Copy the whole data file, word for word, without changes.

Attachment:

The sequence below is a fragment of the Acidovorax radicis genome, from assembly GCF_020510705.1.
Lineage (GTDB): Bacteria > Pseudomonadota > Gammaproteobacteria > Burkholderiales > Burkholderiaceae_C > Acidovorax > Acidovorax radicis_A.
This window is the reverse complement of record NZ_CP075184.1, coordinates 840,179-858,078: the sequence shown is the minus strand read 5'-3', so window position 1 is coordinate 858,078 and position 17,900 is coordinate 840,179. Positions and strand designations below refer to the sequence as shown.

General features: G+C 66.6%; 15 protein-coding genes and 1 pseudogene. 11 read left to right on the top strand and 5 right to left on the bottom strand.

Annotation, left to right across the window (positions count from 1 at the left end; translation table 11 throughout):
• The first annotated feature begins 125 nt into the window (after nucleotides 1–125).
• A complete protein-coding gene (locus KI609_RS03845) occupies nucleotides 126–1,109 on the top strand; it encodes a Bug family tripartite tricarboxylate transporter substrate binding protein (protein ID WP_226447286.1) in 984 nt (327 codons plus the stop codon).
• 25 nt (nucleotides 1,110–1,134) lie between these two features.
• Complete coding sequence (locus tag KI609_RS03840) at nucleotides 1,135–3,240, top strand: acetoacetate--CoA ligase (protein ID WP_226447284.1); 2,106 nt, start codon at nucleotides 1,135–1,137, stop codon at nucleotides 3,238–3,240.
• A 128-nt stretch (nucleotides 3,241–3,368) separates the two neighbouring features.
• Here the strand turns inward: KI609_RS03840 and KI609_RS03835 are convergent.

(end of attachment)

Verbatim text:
The sequence below is a fragment of the Acidovorax radicis genome, from assembly GCF_020510705.1.
Lineage (GTDB): Bacteria > Pseudomonadota > Gammaproteobacteria > Burkholderiales > Burkholderiaceae_C > Acidovorax > Acidovorax radicis_A.
This window is the reverse complement of record NZ_CP075184.1, coordinates 840,179-858,078: the sequence shown is the minus strand read 5'-3', so window position 1 is coordinate 858,078 and position 17,900 is coordinate 840,179. Positions and strand designations below refer to the sequence as shown.

General features: G+C 66.6%; 15 protein-coding genes and 1 pseudogene. 11 read left to right on the top strand and 5 right to left on the bottom strand.

Annotation, left to right across the window (positions count from 1 at the left end; translation table 11 throughout):
• The first annotated feature begins 125 nt into the window (after nucleotides 1–125).
• A complete protein-coding gene (locus KI609_RS03845) occupies nucleotides 126–1,109 on the top strand; it encodes a Bug family tripartite tricarboxylate transporter substrate binding protein (protein ID WP_226447286.1) in 984 nt (327 codons plus the stop codon).
• 25 nt (nucleotides 1,110–1,134) lie between these two features.
• Complete coding sequence (locus tag KI609_RS03840) at nucleotides 1,135–3,240, top strand: acetoacetate--CoA ligase (protein ID WP_226447284.1); 2,106 nt, start codon at nucleotides 1,135–1,137, stop codon at nucleotides 3,238–3,240.
• A 128-nt stretch (nucleotides 3,241–3,368) separates the two neighbouring features.
• Here the strand turns inward: KI609_RS03840 and KI609_RS03835 are convergent.